Until the New York Green Bank came along, lenders at M&T Bank wouldn't have given much thought to financing a photovoltaic power plant also known as a solar farm on a contaminated industrial site in Buffalo. But with the Green Bank offering credit enhancement in the form of a guarantee, M&T felt comfortable enough to help with the construction project. That's exactly the outcome New York Gov. Andrew Cuomo had hoped for when he established the state-funded Green Bank through an executive order. The bank's goal is to accelerate the state's green economy by helping lenders finance alternative energy projects that they aren't yet ready or willing to finance on their own.
The bank, headed by longtime Citigroup executive Alfred Griffin, opened for business in February and announced its first round of transactions in October. They include supporting the loan for that four-megawatt solar farm; providing construction funding to a firm that builds and operates cogeneration facilities in large commercial buildings like hospitals and hotels; and establishing a $100 million warehouse facility that will be used to put more solar panels on residential rooftops. Its partners in the various projects include M&T, First Niagara Bank, Citigroup, Bank of America and Deutsche Bank.
Though New York and Connecticut are the only states that have publicly funded green banks, more are expected soon. The Coalition for Green Capital, an industry group that supports creation of green banks, points out that six states recently voted in governors who back green banks. Those looking to diversify into new types of lending should take note.
Bankers say that deals involving renewable energy projects often require public support to get done. Among the issues that can keep banks from making these loans on their own is a lack of operational history on the type of equipment involved.
"We have various tools we can use to finance projects debt, equity, securitizations but often there's a piece of the puzzle that [a bank] can't do because we don't have years and years of data," says Marshal Salant, global head of alternative energy finance at Citi. "There are things that are difficult for us to do as a regulated bank that a green bank can do."
The Green Bank's Griffin says many community and regional banks aren't comfortable financing alternative energy projects because they don't have the expertise to thoroughly evaluate them. Larger banks might have that expertise, but sometimes view projects as too small to be worthwhile.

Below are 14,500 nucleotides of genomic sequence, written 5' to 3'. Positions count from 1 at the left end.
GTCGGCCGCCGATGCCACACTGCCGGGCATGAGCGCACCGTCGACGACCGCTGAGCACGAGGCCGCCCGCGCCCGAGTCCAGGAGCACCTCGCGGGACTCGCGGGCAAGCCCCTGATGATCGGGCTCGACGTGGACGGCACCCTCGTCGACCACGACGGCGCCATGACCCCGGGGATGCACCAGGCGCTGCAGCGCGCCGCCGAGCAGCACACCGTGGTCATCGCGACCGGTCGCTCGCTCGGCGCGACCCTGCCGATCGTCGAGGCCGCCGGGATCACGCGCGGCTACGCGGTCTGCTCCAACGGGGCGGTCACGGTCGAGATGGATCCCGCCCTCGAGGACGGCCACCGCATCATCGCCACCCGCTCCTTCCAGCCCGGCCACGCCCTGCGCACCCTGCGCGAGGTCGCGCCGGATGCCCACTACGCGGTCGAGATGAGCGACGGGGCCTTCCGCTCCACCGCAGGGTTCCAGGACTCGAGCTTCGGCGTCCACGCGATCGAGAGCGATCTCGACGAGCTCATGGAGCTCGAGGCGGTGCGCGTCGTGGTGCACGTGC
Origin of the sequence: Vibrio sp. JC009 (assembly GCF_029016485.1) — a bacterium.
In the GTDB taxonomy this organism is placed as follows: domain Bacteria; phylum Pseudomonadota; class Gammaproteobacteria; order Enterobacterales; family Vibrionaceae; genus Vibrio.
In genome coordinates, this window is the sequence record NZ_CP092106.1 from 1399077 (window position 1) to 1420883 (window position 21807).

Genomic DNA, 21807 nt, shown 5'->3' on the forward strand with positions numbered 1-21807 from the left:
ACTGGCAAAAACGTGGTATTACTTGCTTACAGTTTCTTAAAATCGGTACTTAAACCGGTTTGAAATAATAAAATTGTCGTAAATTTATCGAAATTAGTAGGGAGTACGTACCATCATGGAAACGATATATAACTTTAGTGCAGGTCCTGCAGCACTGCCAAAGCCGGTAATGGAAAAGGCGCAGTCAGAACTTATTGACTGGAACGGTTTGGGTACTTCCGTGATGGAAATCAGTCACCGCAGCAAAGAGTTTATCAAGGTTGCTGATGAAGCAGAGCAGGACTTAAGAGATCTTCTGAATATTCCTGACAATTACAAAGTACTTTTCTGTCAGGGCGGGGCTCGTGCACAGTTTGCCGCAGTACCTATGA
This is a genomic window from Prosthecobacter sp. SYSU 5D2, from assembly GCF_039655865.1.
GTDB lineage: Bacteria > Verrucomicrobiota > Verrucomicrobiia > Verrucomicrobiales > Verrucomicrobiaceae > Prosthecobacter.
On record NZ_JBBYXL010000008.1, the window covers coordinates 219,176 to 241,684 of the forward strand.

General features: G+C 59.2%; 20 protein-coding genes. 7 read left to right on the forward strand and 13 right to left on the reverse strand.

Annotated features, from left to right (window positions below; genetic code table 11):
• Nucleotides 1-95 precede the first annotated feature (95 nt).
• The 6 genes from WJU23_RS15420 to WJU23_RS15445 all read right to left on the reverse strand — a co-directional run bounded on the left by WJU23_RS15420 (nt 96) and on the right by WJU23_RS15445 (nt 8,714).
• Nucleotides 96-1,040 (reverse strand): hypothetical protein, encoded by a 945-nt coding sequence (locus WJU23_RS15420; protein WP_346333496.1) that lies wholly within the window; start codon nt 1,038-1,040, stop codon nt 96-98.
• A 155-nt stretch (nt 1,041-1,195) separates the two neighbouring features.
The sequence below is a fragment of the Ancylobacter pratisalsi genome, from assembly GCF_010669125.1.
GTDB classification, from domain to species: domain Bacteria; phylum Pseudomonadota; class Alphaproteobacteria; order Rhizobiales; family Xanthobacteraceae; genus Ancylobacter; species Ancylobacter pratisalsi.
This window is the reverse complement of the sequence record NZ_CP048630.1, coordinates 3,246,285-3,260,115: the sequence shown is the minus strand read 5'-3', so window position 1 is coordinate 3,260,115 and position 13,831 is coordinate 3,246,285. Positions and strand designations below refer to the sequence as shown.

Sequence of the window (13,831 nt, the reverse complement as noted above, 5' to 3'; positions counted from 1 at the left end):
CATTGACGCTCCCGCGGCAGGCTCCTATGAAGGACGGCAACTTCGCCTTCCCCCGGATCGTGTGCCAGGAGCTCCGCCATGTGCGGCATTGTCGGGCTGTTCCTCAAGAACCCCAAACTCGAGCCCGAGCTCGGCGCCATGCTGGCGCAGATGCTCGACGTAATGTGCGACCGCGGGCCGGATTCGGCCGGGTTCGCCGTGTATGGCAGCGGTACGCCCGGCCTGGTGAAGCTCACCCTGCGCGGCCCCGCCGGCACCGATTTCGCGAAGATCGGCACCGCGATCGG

No matter a bank's reason for trepidation, the Green Bank can help. It is staffed by many ex-bankers with experience in alternative energy financing who can vet projects properly. "They provided us not only with financial support, but also with technical support," says Jeff Wellington, an M&T regional president. "M&T is not necessarily an expert in this type of financing, so that level of expertise was critical."
Part of the Green Bank's mission is to help lenders become experts. "Some of these projects are right in their backyards so they have an interest in supporting those things and developing that experience," Griffin says.
But in some cases, projects of interest to the Green Bank, like financing installation of solar panels on homes, aren't very appealing to large banks. So the Green Bank is helping to facilitate the warehousing of these small loans, which the banks then could buy and package for sale to investors.
New York expects the $800 million invested in the first round of Green Bank projects to result in an annual reduction of 575,000 tons of carbon dioxide the equivalent of taking 120,000 cars off the road per year.
The Green Bank's success in finding bank partners for its energy projects bodes well for the six states California, Colorado, Hawaii, Minnesota, Rhode Island and Vermont that elected green-bank-friendly governors, says Reed Hundt, CEO of the Coalition for Green Capital. Hundt, a former head of the Federal Communications Commission, sees the need to support clean energy as an imperative. "If in 10 years the country has not moved to a clean energy platform, then we'll be spending money on building dikes and walls around Miami and New York City," he says.